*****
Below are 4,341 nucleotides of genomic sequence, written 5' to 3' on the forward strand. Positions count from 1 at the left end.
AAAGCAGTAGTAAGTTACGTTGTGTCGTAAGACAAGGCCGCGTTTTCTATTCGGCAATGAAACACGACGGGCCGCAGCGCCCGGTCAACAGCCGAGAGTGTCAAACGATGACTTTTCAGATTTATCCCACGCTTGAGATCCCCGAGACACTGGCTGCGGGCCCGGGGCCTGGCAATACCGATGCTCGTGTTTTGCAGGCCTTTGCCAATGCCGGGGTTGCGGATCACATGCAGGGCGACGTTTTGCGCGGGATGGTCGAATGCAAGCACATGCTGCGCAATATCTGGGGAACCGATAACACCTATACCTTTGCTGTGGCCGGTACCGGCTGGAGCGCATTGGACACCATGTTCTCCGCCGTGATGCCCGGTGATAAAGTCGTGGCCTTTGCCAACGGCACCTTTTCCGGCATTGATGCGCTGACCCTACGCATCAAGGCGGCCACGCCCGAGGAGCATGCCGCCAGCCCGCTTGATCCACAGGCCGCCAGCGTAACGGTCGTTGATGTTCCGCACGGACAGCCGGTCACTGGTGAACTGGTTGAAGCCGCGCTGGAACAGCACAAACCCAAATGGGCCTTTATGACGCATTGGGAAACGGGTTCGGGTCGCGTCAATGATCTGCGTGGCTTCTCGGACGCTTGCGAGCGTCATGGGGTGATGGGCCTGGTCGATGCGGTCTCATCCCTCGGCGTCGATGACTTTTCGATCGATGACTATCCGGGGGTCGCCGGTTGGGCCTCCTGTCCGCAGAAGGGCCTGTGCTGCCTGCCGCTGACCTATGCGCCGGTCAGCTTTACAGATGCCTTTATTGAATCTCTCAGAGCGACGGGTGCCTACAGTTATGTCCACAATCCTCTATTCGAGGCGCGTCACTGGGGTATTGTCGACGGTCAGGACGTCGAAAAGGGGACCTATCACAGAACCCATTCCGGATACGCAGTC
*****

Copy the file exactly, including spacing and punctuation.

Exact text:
Below are 4,341 nucleotides of genomic sequence, written 5' to 3' on the forward strand. Positions count from 1 at the left end.
AAAGCAGTAGTAAGTTACGTTGTGTCGTAAGACAAGGCCGCGTTTTCTATTCGGCAATGAAACACGACGGGCCGCAGCGCCCGGTCAACAGCCGAGAGTGTCAAACGATGACTTTTCAGATTTATCCCACGCTTGAGATCCCCGAGACACTGGCTGCGGGCCCGGGGCCTGGCAATACCGATGCTCGTGTTTTGCAGGCCTTTGCCAATGCCGGGGTTGCGGATCACATGCAGGGCGACGTTTTGCGCGGGATGGTCGAATGCAAGCACATGCTGCGCAATATCTGGGGAACCGATAACACCTATACCTTTGCTGTGGCCGGTACCGGCTGGAGCGCATTGGACACCATGTTCTCCGCCGTGATGCCCGGTGATAAAGTCGTGGCCTTTGCCAACGGCACCTTTTCCGGCATTGATGCGCTGACCCTACGCATCAAGGCGGCCACGCCCGAGGAGCATGCCGCCAGCCCGCTTGATCCACAGGCCGCCAGCGTAACGGTCGTTGATGTTCCGCACGGACAGCCGGTCACTGGTGAACTGGTTGAAGCCGCGCTGGAACAGCACAAACCCAAATGGGCCTTTATGACGCATTGGGAAACGGGTTCGGGTCGCGTCAATGATCTGCGTGGCTTCTCGGACGCTTGCGAGCGTCATGGGGTGATGGGCCTGGTCGATGCGGTCTCATCCCTCGGCGTCGATGACTTTTCGATCGATGACTATCCGGGGGTCGCCGGTTGGGCCTCCTGTCCGCAGAAGGGCCTGTGCTGCCTGCCGCTGACCTATGCGCCGGTCAGCTTTACAGATGCCTTTATTGAATCTCTCAGAGCGACGGGTGCCTACAGTTATGTCCACAATCCTCTATTCGAGGCGCGTCACTGGGGTATTGTCGACGGTCAGGACGTCGAAAAGGGGACCTATCACAGAACCCATTCCGGATACGCAGTC